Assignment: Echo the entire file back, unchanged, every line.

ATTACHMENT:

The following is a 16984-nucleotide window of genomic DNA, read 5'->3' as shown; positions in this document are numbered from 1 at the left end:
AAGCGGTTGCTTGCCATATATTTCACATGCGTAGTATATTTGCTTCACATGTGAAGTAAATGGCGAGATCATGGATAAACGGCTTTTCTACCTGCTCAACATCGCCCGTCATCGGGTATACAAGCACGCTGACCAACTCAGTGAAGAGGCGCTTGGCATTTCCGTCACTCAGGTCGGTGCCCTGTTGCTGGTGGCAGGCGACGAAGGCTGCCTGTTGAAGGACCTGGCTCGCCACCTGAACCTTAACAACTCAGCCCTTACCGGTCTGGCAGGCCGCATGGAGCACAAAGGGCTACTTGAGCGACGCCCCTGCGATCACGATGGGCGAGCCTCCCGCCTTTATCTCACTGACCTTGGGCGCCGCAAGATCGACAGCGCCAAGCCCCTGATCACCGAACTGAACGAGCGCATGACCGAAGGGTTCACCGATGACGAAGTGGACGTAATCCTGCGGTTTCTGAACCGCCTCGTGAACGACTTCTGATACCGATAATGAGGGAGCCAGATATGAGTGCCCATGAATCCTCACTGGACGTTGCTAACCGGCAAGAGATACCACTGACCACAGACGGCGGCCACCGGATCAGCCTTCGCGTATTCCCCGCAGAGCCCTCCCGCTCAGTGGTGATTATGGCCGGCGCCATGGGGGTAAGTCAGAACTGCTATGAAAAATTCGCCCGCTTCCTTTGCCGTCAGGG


The following is a 16984-nucleotide window of genomic DNA, read 5'->3' as shown; positions in this document are numbered from 1 at the left end:
AAGCGGTTGCTTGCCATATATTTCACATGCGTAGTATATTTGCTTCACATGTGAAGTAAATGGCGAGATCATGGATAAACGGCTTTTCTACCTGCTCAACATCGCCCGTCATCGGGTATACAAGCACGCTGACCAACTCAGTGAAGAGGCGCTTGGCATTTCCGTCACTCAGGTCGGTGCCCTGTTGCTGGTGGCAGGCGACGAAGGCTGCCTGTTGAAGGACCTGGCTCGCCACCTGAACCTTAACAACTCAGCCCTTACCGGTCTGGCAGGCCGCATGGAGCACAAAGGGCTACTTGAGCGACGCCCCTGCGATCACGATGGGCGAGCCTCCCGCCTTTATCTCACTGACCTTGGGCGCCGCAAGATCGACAGCGCCAAGCCCCTGATCACCGAACTGAACGAGCGCATGACCGAAGGGTTCACCGATGACGAAGTGGACGTAATCCTGCGGTTTCTGAACCGCCTCGTGAACGACTTCTGATACCGATAATGAGGGAGCCAGATATGAGTGCCCATGAATCCTCACTGGACGTTGCTAACCGGCAAGAGATACCACTGACCACAGACGGCGGCCACCGGATCAGCCTTCGCGTATTCCCCGCAGAGCCCTCCCGCTCAGTGGTGATTATGGCCGGCGCCATGGGGGTAAGTCAGAACTGCTATGAAAAATTCGCCCGCTTCCTTTGCCGTCAGGG